Living Conditions for Uganda

Date: 4/21/2019
Time: 8:00am


Peace Corps: This ain’t no vacation.

As far as living conditions, we’re going to be living in the same environment as the local people that we’re visiting. I’m expecting to be in a house without electricity, running water, hot, humid weather, and limited access to contact my friends and family.

As a brief introduction, the Peace Corps is a volunteer program supported by the U.S. government with the goal of supporting a number of countries with dire need for support in sectors such as health, education and economic development.

This is a volunteer experience. We don’t get paid much to do this, haha. I mean, we’ll be given a living allowance, equivalent to our neighborhood counterparts. It’d be nice to make money, but that’s not our job.

So, tell me more about “No Electricity”

It’s about a fifty-fifty percent chance that I’ll have any electricity while I am living in Uganda. It’s going be pretty barebones, and I’m not expecting much of anything that we take for granted. Think: hot shower, cold shower… any shower. Running water, air condition, and so on. Some things you can take for granted, but coming from Hawai’i I feel like most missed luxury will be having running water.

Will I miss any of it? 100% yes.

I’d be lying to say that I’m completely comfortable with all of the upcoming changes, but I’m welcome to this new kind of experience. I’m positive I can get through this experience because it’s obviously not the end of the world. It’s nice to have electricity at home, it’ll just take time to get used to it.

As far as specific details on where I’m going to be living, I can’t say right now. Not because I don’t want to share the details, but because I actually don’t know where I’ll be. From the conference calls we’ve had so far, there isn’t much that I can pinpoint. It’s the famous answer of: it depends.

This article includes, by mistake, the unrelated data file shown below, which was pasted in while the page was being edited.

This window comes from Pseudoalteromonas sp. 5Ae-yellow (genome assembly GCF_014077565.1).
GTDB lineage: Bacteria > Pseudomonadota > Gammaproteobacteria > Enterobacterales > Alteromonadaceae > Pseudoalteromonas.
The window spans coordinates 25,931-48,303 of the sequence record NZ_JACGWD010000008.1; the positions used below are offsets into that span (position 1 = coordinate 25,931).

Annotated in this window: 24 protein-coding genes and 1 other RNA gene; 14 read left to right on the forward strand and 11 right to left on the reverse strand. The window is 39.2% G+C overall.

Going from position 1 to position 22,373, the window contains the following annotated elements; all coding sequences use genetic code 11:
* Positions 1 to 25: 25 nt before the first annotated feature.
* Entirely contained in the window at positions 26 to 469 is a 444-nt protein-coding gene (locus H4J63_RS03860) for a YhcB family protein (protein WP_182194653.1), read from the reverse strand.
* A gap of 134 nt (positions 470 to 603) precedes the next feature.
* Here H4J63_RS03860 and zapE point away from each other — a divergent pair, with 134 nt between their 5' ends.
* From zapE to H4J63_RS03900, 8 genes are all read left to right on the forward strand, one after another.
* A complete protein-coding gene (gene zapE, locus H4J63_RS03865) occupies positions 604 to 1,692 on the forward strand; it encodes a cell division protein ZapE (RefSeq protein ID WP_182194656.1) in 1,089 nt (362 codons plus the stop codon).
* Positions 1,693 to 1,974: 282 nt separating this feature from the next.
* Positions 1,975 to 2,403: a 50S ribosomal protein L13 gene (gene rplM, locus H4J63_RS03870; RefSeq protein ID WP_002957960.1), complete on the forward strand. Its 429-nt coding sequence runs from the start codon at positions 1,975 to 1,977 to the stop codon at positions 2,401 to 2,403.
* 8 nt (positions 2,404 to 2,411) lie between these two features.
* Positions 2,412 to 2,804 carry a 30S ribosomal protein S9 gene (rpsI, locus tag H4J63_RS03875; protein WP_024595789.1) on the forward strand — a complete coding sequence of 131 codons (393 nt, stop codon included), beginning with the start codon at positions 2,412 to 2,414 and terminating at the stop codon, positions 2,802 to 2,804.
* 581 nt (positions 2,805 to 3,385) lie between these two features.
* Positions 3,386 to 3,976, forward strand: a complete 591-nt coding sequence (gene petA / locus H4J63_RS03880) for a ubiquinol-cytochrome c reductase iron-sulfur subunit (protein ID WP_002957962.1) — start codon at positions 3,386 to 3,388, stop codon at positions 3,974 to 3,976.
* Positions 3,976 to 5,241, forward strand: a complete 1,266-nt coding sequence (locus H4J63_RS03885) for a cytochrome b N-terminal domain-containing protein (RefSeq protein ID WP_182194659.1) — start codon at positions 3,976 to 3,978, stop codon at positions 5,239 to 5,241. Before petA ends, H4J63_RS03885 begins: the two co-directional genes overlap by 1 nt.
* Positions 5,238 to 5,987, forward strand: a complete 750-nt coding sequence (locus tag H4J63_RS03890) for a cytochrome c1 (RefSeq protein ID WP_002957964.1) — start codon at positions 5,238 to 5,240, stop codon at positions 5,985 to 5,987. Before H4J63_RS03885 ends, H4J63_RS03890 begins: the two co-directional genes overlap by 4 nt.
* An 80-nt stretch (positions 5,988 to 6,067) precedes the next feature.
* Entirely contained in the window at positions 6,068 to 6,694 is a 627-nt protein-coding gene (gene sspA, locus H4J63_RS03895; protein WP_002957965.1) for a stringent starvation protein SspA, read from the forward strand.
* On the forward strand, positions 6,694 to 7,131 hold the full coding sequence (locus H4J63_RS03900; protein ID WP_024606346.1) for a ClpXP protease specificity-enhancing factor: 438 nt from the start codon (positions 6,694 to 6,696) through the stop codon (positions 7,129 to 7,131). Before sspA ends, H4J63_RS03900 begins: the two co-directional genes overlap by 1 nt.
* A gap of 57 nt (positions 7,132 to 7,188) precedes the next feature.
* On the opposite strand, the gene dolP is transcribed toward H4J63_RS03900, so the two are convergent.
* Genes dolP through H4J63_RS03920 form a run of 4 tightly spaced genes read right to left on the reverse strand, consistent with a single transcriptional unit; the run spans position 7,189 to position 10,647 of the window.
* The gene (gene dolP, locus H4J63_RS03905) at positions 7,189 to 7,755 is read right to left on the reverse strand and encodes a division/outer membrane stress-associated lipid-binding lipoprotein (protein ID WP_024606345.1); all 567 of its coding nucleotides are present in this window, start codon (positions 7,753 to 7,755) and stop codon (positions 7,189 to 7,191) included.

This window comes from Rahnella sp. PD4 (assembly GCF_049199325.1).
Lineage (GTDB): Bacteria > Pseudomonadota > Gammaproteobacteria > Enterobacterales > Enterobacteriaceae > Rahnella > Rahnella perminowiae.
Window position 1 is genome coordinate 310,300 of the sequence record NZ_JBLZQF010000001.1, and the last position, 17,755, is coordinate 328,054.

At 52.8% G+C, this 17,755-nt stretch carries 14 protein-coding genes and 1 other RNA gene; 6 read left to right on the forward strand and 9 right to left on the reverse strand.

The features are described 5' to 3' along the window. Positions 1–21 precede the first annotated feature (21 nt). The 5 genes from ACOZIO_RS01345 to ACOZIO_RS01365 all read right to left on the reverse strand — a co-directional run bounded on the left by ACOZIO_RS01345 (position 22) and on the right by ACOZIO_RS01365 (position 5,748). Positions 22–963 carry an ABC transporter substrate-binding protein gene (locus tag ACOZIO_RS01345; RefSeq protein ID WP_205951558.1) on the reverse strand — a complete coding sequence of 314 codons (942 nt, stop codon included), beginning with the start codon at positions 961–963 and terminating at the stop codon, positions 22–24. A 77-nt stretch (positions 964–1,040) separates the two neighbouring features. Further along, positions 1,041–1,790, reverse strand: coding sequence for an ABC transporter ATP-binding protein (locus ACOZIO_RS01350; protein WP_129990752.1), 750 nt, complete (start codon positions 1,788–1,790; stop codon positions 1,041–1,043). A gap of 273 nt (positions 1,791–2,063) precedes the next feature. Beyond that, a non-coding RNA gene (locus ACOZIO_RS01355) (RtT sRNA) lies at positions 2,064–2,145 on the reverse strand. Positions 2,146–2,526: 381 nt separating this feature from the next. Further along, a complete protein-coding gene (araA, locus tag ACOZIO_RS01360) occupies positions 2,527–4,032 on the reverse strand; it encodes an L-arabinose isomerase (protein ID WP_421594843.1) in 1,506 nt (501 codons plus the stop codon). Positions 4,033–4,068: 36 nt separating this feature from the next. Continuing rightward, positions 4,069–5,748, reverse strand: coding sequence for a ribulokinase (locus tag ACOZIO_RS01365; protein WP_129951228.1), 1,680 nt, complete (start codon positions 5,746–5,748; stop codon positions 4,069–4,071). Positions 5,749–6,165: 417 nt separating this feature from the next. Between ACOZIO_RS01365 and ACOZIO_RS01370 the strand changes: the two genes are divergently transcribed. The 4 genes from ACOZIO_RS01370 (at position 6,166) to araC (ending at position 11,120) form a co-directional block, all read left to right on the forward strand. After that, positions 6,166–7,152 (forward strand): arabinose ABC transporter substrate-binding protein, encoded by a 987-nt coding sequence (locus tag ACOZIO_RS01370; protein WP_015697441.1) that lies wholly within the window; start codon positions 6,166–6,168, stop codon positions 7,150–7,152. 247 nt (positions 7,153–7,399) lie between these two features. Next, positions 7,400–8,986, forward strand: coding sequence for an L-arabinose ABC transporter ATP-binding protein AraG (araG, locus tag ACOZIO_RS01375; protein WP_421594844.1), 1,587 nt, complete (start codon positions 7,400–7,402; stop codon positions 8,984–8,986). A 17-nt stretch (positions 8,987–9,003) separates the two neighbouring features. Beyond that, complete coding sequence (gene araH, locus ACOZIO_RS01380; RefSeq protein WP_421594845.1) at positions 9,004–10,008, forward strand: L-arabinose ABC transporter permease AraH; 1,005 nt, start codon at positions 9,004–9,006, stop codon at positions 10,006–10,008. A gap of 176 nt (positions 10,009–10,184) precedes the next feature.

What do you mean by, “It Depends?”

My placement is dependent on my own personality, skills, talents, the needs of the community, and the judgement from my Peace Corps officers to place me in a position that they would deem to be a good fit.

As much I would like to be placed in an IT centric position, with most of my skills and expertise revolving around networks, computers, and technology, I’m pretty sure it won’t be too useful in a place that isn’t supremely dependent on the internet.

During Pre-Service Training, known as PST, I’m assuming we will be placed according to our identified strengths and weaknesses. I know I’m strongest in my skills in organization, communication, and connection, so I hope I get placed in to something that highlights that, haha.

If not? Alas, we will have to adjust.

Conclusion

The Peace Corps is a sacrifice. I am fully aware of what I am about to get in to, and also realize that things will definitely not match up to any expectation I might have. I could be placed in a very remote location or a place that has the normal amenities you would find at a 1-star hotel; who knows. What matters is having a good attitude about it. At least with that, I know that I can adjust my new lifestyle for the next two years

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